QUEEN BSS: Talking to Melissa Auf der Maur
As a key member of Hole and Smashing Pumpkins in the 1990s, through her own solo albums in the early 2000s, Melissa Auf der Maur was alt-rock royalty. Her post-music career is less high-profile, but just as formidable. She bought the refurbished factory in 2009 with her husband, independent filmmaker Tony Stone. Together, they run the Basilica center’s year-round schedule, bringing experimental film screenings, food festivals, and drone marathons to the small, but vibrant local arts community. Basilica Soundscape is the grandest use of its intimidating yet intimate structure, and the thing driving glowing New Yorker notices to their efforts.
She filled us in on her adopted home, and its signature event.
How would you describe the day-to-day arts scene in Hudson?
Tony and I moved up there in about 2008, and put it this way, when we got there all of our friends were over the age of 50—these really cool white-haired eccentrics who had all left New York City in the first wave of loft buyouts in the 90s. We started to tap into Bard College students who might want to work our film screenings, and then there was this new wave of basically super eclectic liberal arts students that started infiltrating. Those two demographics sort of explain the day to day, other than the fact that it’s kind of on steroids now.
Do you guys see Basilica Soundscape as a driving force, attracting creatives from the city to upstate?
Well, it’s hard to say, because it’s all happening in tandem. But the mission behind BSS is hoping that people in the city, which, the majority of our audience are people from the city coming to immerse themselves in a big upstate weekend. We create that to invite people to imagine what experiencing music and art is outside of cities. It’s not only because we’re out of the city, but we’re also away from the big corporate structures which make up everything nowadays.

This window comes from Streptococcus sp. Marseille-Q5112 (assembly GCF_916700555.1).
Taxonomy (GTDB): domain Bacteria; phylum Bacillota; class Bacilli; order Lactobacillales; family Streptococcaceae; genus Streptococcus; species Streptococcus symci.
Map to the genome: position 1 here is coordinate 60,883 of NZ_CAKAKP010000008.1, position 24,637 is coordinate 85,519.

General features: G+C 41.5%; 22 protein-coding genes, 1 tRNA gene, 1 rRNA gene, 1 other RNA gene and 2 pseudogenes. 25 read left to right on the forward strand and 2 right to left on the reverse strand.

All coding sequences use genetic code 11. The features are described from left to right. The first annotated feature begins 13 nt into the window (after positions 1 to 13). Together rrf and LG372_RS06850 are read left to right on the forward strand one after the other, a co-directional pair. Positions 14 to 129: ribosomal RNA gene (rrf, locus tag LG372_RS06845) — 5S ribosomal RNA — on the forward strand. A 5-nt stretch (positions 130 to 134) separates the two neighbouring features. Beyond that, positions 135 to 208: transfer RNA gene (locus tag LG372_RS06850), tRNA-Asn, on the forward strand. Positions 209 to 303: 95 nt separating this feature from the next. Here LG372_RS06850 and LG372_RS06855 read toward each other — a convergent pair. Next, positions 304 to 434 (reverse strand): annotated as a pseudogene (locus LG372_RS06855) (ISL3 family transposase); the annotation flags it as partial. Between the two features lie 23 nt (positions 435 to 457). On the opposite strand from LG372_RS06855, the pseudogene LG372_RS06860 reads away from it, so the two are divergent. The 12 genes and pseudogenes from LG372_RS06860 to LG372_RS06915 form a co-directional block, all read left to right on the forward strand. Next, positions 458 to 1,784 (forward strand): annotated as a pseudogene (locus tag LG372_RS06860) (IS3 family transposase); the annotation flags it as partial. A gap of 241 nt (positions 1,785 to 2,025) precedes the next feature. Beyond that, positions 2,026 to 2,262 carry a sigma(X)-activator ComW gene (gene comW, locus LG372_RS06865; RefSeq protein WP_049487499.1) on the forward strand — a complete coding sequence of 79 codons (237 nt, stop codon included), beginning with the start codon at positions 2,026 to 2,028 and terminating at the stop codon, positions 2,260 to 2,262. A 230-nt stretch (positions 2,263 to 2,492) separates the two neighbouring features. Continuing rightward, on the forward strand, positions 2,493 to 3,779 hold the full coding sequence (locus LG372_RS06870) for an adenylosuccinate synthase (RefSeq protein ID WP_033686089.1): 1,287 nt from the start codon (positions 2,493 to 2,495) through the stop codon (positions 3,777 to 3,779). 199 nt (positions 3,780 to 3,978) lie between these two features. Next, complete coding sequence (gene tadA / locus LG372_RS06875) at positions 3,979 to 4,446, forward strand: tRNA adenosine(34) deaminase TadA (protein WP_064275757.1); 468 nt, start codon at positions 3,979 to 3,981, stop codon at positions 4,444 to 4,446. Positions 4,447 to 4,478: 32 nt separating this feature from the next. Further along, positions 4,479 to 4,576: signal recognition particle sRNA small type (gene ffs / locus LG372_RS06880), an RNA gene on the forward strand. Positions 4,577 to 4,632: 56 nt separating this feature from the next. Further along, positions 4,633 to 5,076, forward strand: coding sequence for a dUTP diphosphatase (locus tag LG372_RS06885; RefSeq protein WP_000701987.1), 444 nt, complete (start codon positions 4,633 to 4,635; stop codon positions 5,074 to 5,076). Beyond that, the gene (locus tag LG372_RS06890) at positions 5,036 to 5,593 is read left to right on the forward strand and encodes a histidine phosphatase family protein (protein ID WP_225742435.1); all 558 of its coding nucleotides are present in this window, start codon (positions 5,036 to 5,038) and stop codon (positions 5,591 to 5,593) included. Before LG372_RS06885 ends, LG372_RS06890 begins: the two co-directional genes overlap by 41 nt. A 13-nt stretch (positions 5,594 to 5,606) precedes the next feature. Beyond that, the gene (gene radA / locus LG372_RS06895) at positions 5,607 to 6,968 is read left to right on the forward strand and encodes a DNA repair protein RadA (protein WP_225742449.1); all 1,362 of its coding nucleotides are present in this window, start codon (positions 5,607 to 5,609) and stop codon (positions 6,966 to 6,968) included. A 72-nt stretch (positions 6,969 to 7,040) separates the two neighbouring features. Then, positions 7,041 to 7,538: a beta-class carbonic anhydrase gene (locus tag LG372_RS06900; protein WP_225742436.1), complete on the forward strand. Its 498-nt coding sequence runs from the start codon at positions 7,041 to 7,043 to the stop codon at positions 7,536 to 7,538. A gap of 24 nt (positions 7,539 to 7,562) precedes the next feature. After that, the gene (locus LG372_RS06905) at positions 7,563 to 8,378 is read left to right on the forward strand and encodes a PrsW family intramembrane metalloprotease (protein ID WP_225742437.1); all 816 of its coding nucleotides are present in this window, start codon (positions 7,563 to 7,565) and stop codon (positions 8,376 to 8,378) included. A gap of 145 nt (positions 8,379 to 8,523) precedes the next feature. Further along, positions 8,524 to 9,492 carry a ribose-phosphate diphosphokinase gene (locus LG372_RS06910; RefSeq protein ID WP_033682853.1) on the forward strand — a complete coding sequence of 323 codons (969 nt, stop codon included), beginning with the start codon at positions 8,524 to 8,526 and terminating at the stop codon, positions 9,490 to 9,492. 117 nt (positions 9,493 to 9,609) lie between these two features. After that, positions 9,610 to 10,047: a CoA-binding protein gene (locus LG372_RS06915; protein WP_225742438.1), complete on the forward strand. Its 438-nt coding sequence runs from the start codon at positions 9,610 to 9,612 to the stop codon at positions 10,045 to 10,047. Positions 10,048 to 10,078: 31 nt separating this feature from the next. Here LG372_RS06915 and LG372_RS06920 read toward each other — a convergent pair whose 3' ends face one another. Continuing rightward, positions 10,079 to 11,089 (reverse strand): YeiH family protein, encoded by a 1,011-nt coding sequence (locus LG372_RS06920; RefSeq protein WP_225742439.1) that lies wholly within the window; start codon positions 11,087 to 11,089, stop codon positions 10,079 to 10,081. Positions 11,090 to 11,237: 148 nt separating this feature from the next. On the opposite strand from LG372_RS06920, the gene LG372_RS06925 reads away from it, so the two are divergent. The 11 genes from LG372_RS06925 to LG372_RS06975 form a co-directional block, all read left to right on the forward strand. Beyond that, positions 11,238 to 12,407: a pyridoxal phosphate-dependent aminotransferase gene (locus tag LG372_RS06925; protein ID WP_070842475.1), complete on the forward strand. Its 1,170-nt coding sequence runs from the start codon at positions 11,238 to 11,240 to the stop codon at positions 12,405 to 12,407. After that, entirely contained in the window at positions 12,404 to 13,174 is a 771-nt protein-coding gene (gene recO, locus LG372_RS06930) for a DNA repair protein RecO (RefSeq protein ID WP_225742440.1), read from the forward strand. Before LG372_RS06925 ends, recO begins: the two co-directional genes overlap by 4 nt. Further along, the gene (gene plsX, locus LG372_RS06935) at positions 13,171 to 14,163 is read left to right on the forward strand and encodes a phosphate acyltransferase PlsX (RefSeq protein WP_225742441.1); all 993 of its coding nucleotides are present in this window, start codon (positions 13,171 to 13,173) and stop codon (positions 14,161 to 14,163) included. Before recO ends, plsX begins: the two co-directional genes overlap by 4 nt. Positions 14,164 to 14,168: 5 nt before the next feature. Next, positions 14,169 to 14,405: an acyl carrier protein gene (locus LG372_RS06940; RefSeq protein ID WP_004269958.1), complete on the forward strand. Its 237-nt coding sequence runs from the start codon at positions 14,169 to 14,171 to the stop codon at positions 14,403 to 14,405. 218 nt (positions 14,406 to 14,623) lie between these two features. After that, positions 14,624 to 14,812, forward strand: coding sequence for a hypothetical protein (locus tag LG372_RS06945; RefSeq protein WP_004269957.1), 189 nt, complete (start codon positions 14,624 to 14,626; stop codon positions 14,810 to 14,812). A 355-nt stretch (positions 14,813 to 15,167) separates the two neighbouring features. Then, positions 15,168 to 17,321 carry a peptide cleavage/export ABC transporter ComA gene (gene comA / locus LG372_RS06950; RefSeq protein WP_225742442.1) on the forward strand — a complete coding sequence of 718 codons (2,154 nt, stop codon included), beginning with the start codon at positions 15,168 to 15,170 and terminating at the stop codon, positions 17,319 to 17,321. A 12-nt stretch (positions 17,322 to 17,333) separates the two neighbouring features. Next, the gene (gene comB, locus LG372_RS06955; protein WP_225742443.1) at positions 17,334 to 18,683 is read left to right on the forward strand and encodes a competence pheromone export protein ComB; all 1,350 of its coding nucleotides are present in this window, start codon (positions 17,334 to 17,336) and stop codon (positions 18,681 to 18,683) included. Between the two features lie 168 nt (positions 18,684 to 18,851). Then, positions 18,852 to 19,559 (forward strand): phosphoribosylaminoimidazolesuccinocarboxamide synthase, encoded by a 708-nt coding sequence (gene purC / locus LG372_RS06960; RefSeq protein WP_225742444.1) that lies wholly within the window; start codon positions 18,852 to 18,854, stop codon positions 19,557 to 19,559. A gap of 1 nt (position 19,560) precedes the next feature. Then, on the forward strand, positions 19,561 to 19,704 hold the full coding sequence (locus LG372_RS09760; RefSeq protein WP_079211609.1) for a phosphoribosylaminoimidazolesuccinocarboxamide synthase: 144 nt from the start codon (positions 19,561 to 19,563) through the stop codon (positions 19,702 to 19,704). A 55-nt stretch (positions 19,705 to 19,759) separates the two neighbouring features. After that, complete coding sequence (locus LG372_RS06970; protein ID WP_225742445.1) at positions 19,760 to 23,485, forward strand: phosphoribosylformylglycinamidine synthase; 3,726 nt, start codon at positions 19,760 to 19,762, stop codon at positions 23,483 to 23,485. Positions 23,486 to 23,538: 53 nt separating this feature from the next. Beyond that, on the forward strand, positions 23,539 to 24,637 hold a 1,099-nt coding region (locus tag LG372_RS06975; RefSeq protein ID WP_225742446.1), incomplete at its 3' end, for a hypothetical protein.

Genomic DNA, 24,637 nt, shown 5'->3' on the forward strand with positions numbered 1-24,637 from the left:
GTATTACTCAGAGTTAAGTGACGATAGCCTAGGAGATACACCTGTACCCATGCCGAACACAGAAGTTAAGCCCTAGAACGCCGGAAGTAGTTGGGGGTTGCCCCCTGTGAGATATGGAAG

Do you remember the first moment you realized the full possibilities of the right performance in that space?
Yeah, I’ll tell you exactly what it was. It was Basilica Soundscape 2013. It, still to this day, is one of my favorite moments of music and performance ever in my 20 years of commitment to traveling the world and seeing music wherever I can. It was the Friday night collaboration between Matthew Barney and Sir Jonathan Bepler, a four way conduction of Julianna Barwick versus Pig Detroyer, Evian Christ versus Pharmakon. It was in-fucking-credible.
It was the first moment I was pulled out of being the production manager / the mailroom / fucking every tiny detail of every thing that happens in that space. I was pulled out of my administration production role, and I saw all that was happening in its grand, experimentalism. Honestly it’s a struggle having an independent alternative music venue in the middle of nowhere. [laughs] It’s not easy.
It’s that moment that I can reconnect with that provides the inspiration for Tony and I to keep pushing uphill. I don’t that was experienced ever before…by anybody.
Exactly! And we didn’t even document it because we were too busy moving lights and shit. It’s never going to be experienced again, and it was one of the finest memories of that space.
Is that something you won’t let that happen again?
No, it happens all the time. [laughs] All these amazing things happen and it’s like… fuck… I was too busy checking that the door girl had change. Now I’m starting to think that it should be our default motto—“You only experience it here, and it’s not going to live on YouTube. Sorry. You have to take the train to see it, or else you’re not going to see it.” If you’re really in the moment, you don’t have to or want to be thinking about the future version of that moment.
Many big festival lineups are dominated by defunct bands reuniting, but that hasn’t been the case with Basilica. Is there a stated goal of focusing on bands that are currently active?
Yeah, we have definitely not been interested in the reunion shows. Even bands that I love, it doesn’t fit in the vision of what we’re trying to so with Soundscape. But I have no objection to reunions and I like the cycle of life and rebirth and death, and I think that’s a healthy thing and I think that’s beautiful.
I’m sure there’s been a ton of festival offers for reuniting certain Hole lineups, over the years?
There have been many conversations and attempts and ultimately decisions not to do Hole reunions. For bands that have really complicated histories, I think it’s really important to protect the integrity. You have to do it with all of the guts and purity that the original good parts of Hole had. Because a lot of these talks have happened since I’ve been directing Basilica, I’ve probably had a much more critical eye on it.
Honestly, what’s important to me right now is bringing relevant, quality art and music to the surface and to the world. That’s the most important thing. Unless the Hole reunion is that, I’m probably not interested.